Baritone Mark Delavan sings forcefully and with considerable emotional range as Jochanaan and mezzo-soprano Elizabeth Bishop gives us a subtly compelling Herodias.
Finally, a perennial challenge in staging Salome is the (hopefully) licentious “Dance of the Seven Veils.” The skill sets of a Grand Opera dramatic soprano and an accomplished erotic dancer rarely converge in one person. Director Bernard Uzan hedges his bets by having his Salome(s) accompanied by a chorus four scantily clad dancers in a number skillfully crafted by choreographer Rosa Mercedes. The dancers are uncredited, but they serve their part well.
Liz Potter notes: Melody Moore is magnificent as a Wagnerian soprano in her title role as Salome. Her dramatic interpretation of unbounded psychosexual depravity does not fail to potently deliver the shock of a mind-blowing conclusion to this infamous and frequently censored Opera. We highly recommend that you see FGO's modern interpretation ofSalome!
Before Night Falls at Florida Grand Opera
By Tony Guzman
The third entry in Florida Grand Opera’s 2016-2017 season is Before Night Falls, composer Jorge Martín’s opera based on the autobiographical memoir by Cuban novelist and poet, Reinaldo Arenas. Like the book and the fine film adaptation by Julian Schnabel starring Javier Bardem, Martín chose to cover the entire sweep of Arenas’ life, from his boyhood in rural Cuba through his persecution for homosexuality and the suppression of his writings by the Castro regime, to his brutal imprisonment and eventual escape to the United States as part of the Mariel boatlift – only to die in New York City as part of the newly spreading “Gay disease,” AIDS. It’s a story of indomitable will and resistance in the face of soul-crushing political oppression.
Befitting the tale of a poet, the libretto by Martín and his collaborator, Dolores M. Koch, is itself a work of considerable poetic depth, and the cinematic sweep of the film is very ably approximated by Riccardo Hernandez’ set which fluidly incorporates scrims and panels which are raised and lowered or rolled onstage, and upon which projection designer Peter Nigrini projects images ranging from palm trees to Communist ichnography to Manhattan tenements.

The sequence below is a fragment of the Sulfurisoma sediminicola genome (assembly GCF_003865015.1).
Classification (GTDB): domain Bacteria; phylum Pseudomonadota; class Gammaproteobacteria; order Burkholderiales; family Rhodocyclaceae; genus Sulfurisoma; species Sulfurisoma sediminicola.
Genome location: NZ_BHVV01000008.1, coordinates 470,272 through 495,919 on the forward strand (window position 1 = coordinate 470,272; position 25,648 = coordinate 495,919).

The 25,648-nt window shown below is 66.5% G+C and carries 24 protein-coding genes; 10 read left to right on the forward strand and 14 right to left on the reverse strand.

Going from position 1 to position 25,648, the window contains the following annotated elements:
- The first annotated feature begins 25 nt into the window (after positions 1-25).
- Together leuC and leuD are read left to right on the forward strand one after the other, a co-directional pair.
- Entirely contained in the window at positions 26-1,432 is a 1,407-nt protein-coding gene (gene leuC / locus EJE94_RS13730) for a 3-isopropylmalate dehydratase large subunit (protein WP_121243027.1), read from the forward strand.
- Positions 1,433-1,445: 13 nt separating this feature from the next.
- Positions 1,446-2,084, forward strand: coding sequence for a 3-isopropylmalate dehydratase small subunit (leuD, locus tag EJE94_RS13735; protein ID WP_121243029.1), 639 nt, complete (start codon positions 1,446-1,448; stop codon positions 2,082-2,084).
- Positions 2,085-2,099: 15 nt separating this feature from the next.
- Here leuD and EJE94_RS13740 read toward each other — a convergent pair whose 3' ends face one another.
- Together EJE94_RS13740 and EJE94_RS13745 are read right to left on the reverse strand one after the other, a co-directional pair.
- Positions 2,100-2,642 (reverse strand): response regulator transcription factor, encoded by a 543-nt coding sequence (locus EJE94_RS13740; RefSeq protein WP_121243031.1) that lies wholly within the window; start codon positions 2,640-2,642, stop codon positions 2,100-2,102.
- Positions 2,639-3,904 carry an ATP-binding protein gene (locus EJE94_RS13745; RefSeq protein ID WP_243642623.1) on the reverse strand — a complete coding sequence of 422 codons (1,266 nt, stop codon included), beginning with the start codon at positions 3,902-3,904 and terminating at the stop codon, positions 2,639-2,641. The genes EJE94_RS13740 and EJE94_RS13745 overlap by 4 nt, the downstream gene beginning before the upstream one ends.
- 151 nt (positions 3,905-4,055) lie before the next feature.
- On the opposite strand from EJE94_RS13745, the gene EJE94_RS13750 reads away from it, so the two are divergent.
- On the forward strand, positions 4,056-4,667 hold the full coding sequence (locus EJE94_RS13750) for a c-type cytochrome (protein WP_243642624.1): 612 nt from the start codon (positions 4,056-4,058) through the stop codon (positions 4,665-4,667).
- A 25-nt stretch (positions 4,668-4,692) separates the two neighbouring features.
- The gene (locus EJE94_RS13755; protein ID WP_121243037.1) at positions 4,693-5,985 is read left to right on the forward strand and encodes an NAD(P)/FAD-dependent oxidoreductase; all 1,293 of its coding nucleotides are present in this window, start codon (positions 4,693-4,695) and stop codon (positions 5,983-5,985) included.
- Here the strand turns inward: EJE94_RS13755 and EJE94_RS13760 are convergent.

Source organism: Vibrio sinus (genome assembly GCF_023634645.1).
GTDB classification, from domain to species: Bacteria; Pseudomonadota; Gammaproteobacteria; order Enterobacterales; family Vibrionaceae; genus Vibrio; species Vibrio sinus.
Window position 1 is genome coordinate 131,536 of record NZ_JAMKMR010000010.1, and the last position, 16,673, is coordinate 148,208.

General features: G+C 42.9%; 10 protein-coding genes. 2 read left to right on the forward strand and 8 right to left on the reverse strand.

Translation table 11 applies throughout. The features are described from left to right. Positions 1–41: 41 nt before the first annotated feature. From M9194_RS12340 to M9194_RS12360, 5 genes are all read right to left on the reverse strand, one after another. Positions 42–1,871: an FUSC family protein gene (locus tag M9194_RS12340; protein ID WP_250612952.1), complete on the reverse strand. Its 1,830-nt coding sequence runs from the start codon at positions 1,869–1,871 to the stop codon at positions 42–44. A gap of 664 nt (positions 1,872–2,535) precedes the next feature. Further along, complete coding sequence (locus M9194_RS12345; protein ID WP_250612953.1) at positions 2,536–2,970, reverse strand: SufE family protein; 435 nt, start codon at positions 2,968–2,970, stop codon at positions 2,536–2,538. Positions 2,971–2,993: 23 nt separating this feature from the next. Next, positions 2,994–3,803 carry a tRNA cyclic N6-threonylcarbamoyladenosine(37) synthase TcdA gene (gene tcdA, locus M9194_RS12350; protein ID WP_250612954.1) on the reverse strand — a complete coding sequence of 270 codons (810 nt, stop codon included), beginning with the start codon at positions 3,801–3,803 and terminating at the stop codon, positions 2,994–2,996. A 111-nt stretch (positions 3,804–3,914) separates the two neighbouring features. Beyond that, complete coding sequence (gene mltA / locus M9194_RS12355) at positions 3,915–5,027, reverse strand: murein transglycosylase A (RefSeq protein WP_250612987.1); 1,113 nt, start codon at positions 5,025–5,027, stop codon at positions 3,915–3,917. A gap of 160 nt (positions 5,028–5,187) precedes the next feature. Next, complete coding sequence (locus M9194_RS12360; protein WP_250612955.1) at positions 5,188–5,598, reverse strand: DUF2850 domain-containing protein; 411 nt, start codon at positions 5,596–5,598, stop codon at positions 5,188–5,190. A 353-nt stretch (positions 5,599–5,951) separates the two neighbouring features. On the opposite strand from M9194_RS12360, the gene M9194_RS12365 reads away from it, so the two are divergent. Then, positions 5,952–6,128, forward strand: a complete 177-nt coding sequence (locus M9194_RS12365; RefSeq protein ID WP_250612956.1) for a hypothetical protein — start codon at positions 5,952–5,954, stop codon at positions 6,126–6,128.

Director David Gately infuses every aspect of the production with emotional commitment and a lyric sensibility.
As Reinaldo Arenas, baritone Elliot Madore turns in a tour de force performance that’s powerfully sung with an intensity of focus and emotional commitment that is both impressive and moving.
Doubling as Reinaldo’s always supportive mother, as well as The Moon, one of his muses, Cuban soprano Elizabeth Caballero delivers affecting performances that are sung with tender, aching beauty.
Another standout is tenor Dinyar Vania in the role of Ovidio, an older mentor character. His powerfully sung aria on the role of Beauty is a particular highlight of a superlative score.
Tenor Michael Kuhn is engaging in the role of Arenas’ devoted friend Lazaro. His farewell aria with Madore as Lazaro departs from Cuba is as beautiful a melding of baritone and tenor singing as you’re likely to ever hear.
Bass-baritone Calvin Griffin is effective in the polemically thankless part of Victor, the rebel leader turned government enforcer. His singing is suitably authoritative for the face of authoritarianism in the opera.
Other noteworthy performances are turned in by tenor Javier Abreu, engaging as Reinaldo’s childhood friend, Pepe, and mezzo-soprano Melissa Fajardo, as the writer’s other muse, The Sea.
The opera also incorporates Idyllic ballet interludes for six male dancers beautifully choreographed by Yanis Pikieris, formerly of Miami City Ballet and Maximum Dance Company, and the FGO chorus enlivens a number of parts ranging from irate Cuban aunts to rebel combatants to desperate political prisoners and fleeing Marielitos.
Conductor Christopher Allen conducts the FGO Orchestra with subtlety and passion and the audience’s appreciation was obvious from the spirited ovation the conductor and players received prior to the start of the second of the opera’s two acts.
But the real star of this opera is the deeply poetic and thoughtful libretto and, especially, Jorge Martín’s richly expressive music and lucid orchestration. Incorporating some phrasings reminiscent of Cuba’s master tunesmith, Ernesto Lecuona, as well as Hollywood musical evocations of “South of the Border,” Martin channels opera’s recognizable musical traditions to forge a truly original, moving and dramatically effective score.
Through March 25 at the Adrienne Arsht Center for the Performing Arts.